A World Hungry for Used Clothing
More than 60 percent of all donated clothes received by U.S. charities are exported to overseas markets where demand for secondhand clothing is high. Most of this clothing (approximately 45 percent) is resold as is and worn again. Thirty percent may be remanufactured into industrial wiping cloths, another twenty percent may be converted back to raw fiber for reuse as insulation or paper products.
When ready for export, clothes are pressed into 1,000 pound bales, either sorted or unsorted, depending on the next buyer’s needs. Bales are typically shipped in sea-going, 40-foot containers. Upon reaching a destination port in Africa, Asia, Europe, India, China, South or Central America, bales are routed to overland locations by truck or rail car. Along the way numerous transactions may occur. Bales may be divided into smaller bundles for sale to wholesalers or distributors down the line. Ultimately, an aspiring entrepreneur in a Mozambique village may buy a 100-lb sack for resale to his friends and neighbors. A wearable pair of work shoes originally purchased new for $50 may protect the feet of a farmer in Malawi for just a couple of dollars. A used children’s polo shirt re-bought for 45 cents may serve as daily wear for a student attending a school in India.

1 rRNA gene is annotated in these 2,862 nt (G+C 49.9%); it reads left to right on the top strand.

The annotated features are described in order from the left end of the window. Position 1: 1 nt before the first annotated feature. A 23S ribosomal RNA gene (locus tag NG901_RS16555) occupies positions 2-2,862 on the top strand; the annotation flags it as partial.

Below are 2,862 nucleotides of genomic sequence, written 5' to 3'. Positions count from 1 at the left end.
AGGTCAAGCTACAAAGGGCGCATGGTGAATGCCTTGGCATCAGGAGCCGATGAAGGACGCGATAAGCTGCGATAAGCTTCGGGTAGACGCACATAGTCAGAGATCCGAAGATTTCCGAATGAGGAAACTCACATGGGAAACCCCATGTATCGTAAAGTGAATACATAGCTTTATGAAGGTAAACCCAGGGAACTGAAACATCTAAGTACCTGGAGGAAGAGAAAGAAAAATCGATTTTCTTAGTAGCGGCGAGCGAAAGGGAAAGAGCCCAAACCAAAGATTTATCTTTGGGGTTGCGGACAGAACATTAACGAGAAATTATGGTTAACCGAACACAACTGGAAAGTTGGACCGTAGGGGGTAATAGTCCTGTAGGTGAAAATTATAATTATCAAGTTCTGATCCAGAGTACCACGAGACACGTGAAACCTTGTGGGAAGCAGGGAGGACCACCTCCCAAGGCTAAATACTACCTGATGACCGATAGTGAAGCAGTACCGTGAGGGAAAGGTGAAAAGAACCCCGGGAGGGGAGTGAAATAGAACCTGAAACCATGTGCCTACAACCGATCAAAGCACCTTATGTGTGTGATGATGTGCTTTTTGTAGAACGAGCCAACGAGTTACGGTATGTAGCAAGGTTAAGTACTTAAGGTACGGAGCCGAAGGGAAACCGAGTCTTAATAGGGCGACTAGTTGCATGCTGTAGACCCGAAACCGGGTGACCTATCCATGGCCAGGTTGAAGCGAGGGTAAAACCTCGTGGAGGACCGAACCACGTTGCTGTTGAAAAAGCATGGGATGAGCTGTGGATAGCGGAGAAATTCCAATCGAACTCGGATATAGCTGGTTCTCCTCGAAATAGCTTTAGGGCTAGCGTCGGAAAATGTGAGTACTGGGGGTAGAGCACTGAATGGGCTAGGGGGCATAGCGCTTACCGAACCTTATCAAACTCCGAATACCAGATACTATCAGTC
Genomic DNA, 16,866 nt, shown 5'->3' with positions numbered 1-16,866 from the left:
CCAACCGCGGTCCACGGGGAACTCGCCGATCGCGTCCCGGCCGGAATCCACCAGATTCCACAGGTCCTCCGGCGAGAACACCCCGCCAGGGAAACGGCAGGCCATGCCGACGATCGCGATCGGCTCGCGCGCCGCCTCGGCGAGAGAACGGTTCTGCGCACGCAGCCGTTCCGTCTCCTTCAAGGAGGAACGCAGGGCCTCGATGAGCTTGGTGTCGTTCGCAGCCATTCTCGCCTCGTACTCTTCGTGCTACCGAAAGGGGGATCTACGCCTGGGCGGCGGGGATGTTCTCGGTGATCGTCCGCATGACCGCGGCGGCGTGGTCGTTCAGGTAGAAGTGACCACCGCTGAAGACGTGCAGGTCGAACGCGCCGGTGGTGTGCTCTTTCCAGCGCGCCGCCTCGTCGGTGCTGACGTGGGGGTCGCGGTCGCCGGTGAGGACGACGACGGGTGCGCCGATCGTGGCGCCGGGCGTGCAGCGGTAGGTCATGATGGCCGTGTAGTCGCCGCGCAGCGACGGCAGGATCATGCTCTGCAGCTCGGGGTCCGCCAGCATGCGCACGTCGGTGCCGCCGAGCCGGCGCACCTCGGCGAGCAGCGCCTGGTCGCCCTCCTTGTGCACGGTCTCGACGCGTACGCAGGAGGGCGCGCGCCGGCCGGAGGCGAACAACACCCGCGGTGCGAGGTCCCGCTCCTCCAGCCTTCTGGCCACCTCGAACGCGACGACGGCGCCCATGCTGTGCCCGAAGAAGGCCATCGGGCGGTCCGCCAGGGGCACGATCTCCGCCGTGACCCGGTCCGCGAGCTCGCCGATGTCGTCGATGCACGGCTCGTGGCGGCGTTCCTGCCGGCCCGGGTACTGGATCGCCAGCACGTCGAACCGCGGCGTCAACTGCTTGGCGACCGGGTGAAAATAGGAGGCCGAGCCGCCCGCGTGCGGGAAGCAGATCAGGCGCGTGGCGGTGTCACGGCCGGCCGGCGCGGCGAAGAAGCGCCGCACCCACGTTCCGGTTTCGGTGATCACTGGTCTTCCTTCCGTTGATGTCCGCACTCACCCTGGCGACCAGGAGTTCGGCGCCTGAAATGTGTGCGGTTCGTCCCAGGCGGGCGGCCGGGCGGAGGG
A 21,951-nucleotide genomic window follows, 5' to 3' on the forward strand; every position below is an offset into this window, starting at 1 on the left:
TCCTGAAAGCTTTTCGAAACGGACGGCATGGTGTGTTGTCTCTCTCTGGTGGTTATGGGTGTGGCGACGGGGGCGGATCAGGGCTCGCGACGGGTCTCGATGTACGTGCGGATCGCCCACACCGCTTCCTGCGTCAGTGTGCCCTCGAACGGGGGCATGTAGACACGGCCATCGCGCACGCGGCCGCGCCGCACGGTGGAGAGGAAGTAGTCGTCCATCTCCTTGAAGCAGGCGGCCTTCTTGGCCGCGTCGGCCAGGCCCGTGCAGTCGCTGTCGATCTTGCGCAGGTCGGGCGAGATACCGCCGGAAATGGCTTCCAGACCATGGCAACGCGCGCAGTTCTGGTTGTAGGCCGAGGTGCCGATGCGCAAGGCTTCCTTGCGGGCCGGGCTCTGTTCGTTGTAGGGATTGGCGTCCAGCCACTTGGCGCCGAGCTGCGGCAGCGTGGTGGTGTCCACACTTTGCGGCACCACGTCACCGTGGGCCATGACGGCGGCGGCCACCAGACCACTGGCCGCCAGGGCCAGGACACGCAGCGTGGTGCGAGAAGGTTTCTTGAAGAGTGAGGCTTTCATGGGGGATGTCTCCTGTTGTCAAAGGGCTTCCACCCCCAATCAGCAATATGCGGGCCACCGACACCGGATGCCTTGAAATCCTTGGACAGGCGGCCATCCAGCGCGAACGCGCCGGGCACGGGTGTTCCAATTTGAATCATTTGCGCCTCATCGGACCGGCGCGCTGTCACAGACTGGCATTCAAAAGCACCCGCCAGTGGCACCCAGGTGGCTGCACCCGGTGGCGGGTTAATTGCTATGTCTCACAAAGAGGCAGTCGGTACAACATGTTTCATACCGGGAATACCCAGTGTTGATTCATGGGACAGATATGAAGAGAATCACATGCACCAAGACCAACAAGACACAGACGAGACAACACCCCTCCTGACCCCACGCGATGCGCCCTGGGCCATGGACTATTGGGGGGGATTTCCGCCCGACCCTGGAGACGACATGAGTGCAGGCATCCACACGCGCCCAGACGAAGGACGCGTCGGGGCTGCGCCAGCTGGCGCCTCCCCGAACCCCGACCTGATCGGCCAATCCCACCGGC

The used textile trade is truly international. A “mixed rag” bale from the U.S. or the U.K. for example, may travel directly to Dubai to be graded or sorted before it is repackaged for a distributor in Mozambique, or an industrial grade shipment may be routed to an Indian or Chinese factory to be remanufactured into seat upholstery for cars made in South Korea.
The global used clothes trade a perfect business model, which transforms something otherwise unwanted into an income-generating source for millions. At the same time, the environment gets a double reprieve: used clothes are diverted from landfills or incinerators and valuable natural resources (water and land) are spared by reducing demand for new clothes.
And to think it all starts with a simple donation of a kid’s shirt or a pair of too tight designer jeans. It is this small act repeated by many across the nation that sets in motion a synergistic ripple effect, creating multiple benefits for people and the planet.